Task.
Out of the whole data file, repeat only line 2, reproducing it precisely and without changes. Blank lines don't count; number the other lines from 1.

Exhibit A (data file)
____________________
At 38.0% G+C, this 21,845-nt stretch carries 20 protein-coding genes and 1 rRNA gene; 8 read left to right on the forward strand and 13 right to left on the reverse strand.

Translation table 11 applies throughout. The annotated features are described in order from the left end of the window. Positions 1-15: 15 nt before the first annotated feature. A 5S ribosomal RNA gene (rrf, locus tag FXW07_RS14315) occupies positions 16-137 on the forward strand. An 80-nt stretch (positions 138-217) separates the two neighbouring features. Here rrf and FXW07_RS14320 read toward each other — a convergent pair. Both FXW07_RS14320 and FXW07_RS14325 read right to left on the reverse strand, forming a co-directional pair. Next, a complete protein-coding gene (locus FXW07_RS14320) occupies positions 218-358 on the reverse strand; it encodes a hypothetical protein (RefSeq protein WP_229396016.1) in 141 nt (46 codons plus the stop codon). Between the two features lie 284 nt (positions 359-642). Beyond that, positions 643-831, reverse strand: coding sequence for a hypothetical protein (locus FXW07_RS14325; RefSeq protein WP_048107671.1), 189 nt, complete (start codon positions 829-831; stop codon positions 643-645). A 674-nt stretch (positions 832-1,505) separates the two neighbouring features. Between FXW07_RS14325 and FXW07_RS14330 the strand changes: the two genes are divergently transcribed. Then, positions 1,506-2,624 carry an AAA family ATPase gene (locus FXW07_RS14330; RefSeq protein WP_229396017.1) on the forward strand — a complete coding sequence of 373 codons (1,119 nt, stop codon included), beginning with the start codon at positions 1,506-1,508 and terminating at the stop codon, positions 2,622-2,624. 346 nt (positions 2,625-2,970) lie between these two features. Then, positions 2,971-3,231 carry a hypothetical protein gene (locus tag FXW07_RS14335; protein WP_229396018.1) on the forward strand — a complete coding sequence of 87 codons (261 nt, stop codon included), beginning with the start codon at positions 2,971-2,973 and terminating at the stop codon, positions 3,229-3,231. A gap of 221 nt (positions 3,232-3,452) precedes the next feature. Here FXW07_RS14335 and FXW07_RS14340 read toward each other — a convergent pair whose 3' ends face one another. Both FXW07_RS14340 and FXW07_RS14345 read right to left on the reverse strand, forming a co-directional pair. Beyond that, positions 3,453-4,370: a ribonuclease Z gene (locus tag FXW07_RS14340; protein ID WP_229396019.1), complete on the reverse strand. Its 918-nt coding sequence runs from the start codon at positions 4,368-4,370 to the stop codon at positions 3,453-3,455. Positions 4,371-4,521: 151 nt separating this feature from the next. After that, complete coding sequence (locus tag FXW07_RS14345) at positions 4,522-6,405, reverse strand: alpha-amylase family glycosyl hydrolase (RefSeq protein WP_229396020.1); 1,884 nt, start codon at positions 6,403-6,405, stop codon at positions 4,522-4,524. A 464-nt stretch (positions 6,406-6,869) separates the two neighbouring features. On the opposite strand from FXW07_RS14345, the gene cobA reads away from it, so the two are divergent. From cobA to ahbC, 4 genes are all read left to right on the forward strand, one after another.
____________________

Translation table 11 applies throughout. The annotated features are described in order from the left end of the window. Positions 1-15: 15 nt before the first annotated feature. A 5S ribosomal RNA gene (rrf, locus tag FXW07_RS14315) occupies positions 16-137 on the forward strand. An 80-nt stretch (positions 138-217) separates the two neighbouring features. Here rrf and FXW07_RS14320 read toward each other — a convergent pair. Both FXW07_RS14320 and FXW07_RS14325 read right to left on the reverse strand, forming a co-directional pair. Next, a complete protein-coding gene (locus FXW07_RS14320) occupies positions 218-358 on the reverse strand; it encodes a hypothetical protein (RefSeq protein WP_229396016.1) in 141 nt (46 codons plus the stop codon). Between the two features lie 284 nt (positions 359-642). Beyond that, positions 643-831, reverse strand: coding sequence for a hypothetical protein (locus FXW07_RS14325; RefSeq protein WP_048107671.1), 189 nt, complete (start codon positions 829-831; stop codon positions 643-645). A 674-nt stretch (positions 832-1,505) separates the two neighbouring features. Between FXW07_RS14325 and FXW07_RS14330 the strand changes: the two genes are divergently transcribed. Then, positions 1,506-2,624 carry an AAA family ATPase gene (locus FXW07_RS14330; RefSeq protein WP_229396017.1) on the forward strand — a complete coding sequence of 373 codons (1,119 nt, stop codon included), beginning with the start codon at positions 1,506-1,508 and terminating at the stop codon, positions 2,622-2,624. 346 nt (positions 2,625-2,970) lie between these two features. Then, positions 2,971-3,231 carry a hypothetical protein gene (locus tag FXW07_RS14335; protein WP_229396018.1) on the forward strand — a complete coding sequence of 87 codons (261 nt, stop codon included), beginning with the start codon at positions 2,971-2,973 and terminating at the stop codon, positions 3,229-3,231. A gap of 221 nt (positions 3,232-3,452) precedes the next feature. Here FXW07_RS14335 and FXW07_RS14340 read toward each other — a convergent pair whose 3' ends face one another. Both FXW07_RS14340 and FXW07_RS14345 read right to left on the reverse strand, forming a co-directional pair. Beyond that, positions 3,453-4,370: a ribonuclease Z gene (locus tag FXW07_RS14340; protein ID WP_229396019.1), complete on the reverse strand. Its 918-nt coding sequence runs from the start codon at positions 4,368-4,370 to the stop codon at positions 3,453-3,455. Positions 4,371-4,521: 151 nt separating this feature from the next. After that, complete coding sequence (locus tag FXW07_RS14345) at positions 4,522-6,405, reverse strand: alpha-amylase family glycosyl hydrolase (RefSeq protein WP_229396020.1); 1,884 nt, start codon at positions 6,403-6,405, stop codon at positions 4,522-4,524. A 464-nt stretch (positions 6,406-6,869) separates the two neighbouring features. On the opposite strand from FXW07_RS14345, the gene cobA reads away from it, so the two are divergent. From cobA to ahbC, 4 genes are all read left to right on the forward strand, one after another.